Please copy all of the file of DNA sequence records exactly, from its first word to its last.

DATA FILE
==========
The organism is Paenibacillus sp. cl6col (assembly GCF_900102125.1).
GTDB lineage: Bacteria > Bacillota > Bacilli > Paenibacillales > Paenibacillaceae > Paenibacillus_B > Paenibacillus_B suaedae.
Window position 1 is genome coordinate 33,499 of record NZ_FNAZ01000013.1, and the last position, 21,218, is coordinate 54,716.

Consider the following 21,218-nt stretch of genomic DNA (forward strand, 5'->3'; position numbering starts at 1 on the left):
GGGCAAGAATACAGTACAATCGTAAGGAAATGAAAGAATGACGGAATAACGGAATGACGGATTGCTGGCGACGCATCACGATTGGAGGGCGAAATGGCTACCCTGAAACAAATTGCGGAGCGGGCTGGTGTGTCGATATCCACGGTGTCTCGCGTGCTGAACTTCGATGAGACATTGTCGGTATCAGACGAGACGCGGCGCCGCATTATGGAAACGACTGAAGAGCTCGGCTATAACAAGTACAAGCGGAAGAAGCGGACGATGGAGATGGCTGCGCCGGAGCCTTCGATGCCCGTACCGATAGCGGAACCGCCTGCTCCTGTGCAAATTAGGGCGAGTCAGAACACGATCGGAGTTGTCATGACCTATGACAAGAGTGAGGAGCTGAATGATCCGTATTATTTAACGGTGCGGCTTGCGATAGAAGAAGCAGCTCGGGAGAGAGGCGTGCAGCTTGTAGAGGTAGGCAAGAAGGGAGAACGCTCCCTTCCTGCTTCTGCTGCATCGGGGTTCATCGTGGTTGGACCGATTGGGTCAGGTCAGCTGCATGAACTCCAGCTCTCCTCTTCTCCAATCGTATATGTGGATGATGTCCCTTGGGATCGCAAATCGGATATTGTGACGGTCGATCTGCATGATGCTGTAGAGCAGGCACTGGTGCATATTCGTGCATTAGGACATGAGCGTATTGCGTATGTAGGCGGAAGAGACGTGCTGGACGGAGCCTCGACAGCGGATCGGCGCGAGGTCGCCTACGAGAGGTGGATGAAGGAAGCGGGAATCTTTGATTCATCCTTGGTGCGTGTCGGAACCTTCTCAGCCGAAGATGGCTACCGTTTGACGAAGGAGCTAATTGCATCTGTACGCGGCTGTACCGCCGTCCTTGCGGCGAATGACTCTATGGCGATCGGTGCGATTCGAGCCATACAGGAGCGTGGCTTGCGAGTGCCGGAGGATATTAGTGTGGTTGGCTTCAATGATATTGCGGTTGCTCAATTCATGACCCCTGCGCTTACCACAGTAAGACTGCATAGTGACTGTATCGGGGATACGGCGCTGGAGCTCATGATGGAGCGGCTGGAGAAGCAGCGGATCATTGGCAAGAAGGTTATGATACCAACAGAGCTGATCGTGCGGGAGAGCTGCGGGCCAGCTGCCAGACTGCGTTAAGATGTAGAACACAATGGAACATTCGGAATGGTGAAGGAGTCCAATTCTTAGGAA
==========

The organism is Paenibacillus sp. cl6col (assembly GCF_900102125.1).
GTDB lineage: Bacteria > Bacillota > Bacilli > Paenibacillales > Paenibacillaceae > Paenibacillus_B > Paenibacillus_B suaedae.
Window position 1 is genome coordinate 33,499 of record NZ_FNAZ01000013.1, and the last position, 21,218, is coordinate 54,716.

Consider the following 21,218-nt stretch of genomic DNA (forward strand, 5'->3'; position numbering starts at 1 on the left):
GGGCAAGAATACAGTACAATCGTAAGGAAATGAAAGAATGACGGAATAACGGAATGACGGATTGCTGGCGACGCATCACGATTGGAGGGCGAAATGGCTACCCTGAAACAAATTGCGGAGCGGGCTGGTGTGTCGATATCCACGGTGTCTCGCGTGCTGAACTTCGATGAGACATTGTCGGTATCAGACGAGACGCGGCGCCGCATTATGGAAACGACTGAAGAGCTCGGCTATAACAAGTACAAGCGGAAGAAGCGGACGATGGAGATGGCTGCGCCGGAGCCTTCGATGCCCGTACCGATAGCGGAACCGCCTGCTCCTGTGCAAATTAGGGCGAGTCAGAACACGATCGGAGTTGTCATGACCTATGACAAGAGTGAGGAGCTGAATGATCCGTATTATTTAACGGTGCGGCTTGCGATAGAAGAAGCAGCTCGGGAGAGAGGCGTGCAGCTTGTAGAGGTAGGCAAGAAGGGAGAACGCTCCCTTCCTGCTTCTGCTGCATCGGGGTTCATCGTGGTTGGACCGATTGGGTCAGGTCAGCTGCATGAACTCCAGCTCTCCTCTTCTCCAATCGTATATGTGGATGATGTCCCTTGGGATCGCAAATCGGATATTGTGACGGTCGATCTGCATGATGCTGTAGAGCAGGCACTGGTGCATATTCGTGCATTAGGACATGAGCGTATTGCGTATGTAGGCGGAAGAGACGTGCTGGACGGAGCCTCGACAGCGGATCGGCGCGAGGTCGCCTACGAGAGGTGGATGAAGGAAGCGGGAATCTTTGATTCATCCTTGGTGCGTGTCGGAACCTTCTCAGCCGAAGATGGCTACCGTTTGACGAAGGAGCTAATTGCATCTGTACGCGGCTGTACCGCCGTCCTTGCGGCGAATGACTCTATGGCGATCGGTGCGATTCGAGCCATACAGGAGCGTGGCTTGCGAGTGCCGGAGGATATTAGTGTGGTTGGCTTCAATGATATTGCGGTTGCTCAATTCATGACCCCTGCGCTTACCACAGTAAGACTGCATAGTGACTGTATCGGGGATACGGCGCTGGAGCTCATGATGGAGCGGCTGGAGAAGCAGCGGATCATTGGCAAGAAGGTTATGATACCAACAGAGCTGATCGTGCGGGAGAGCTGCGGGCCAGCTGCCAGACTGCGTTAAGATGTAGAACACAATGGAACATTCGGAATGGTGAAGGAGTCCAATTCTTAGGAA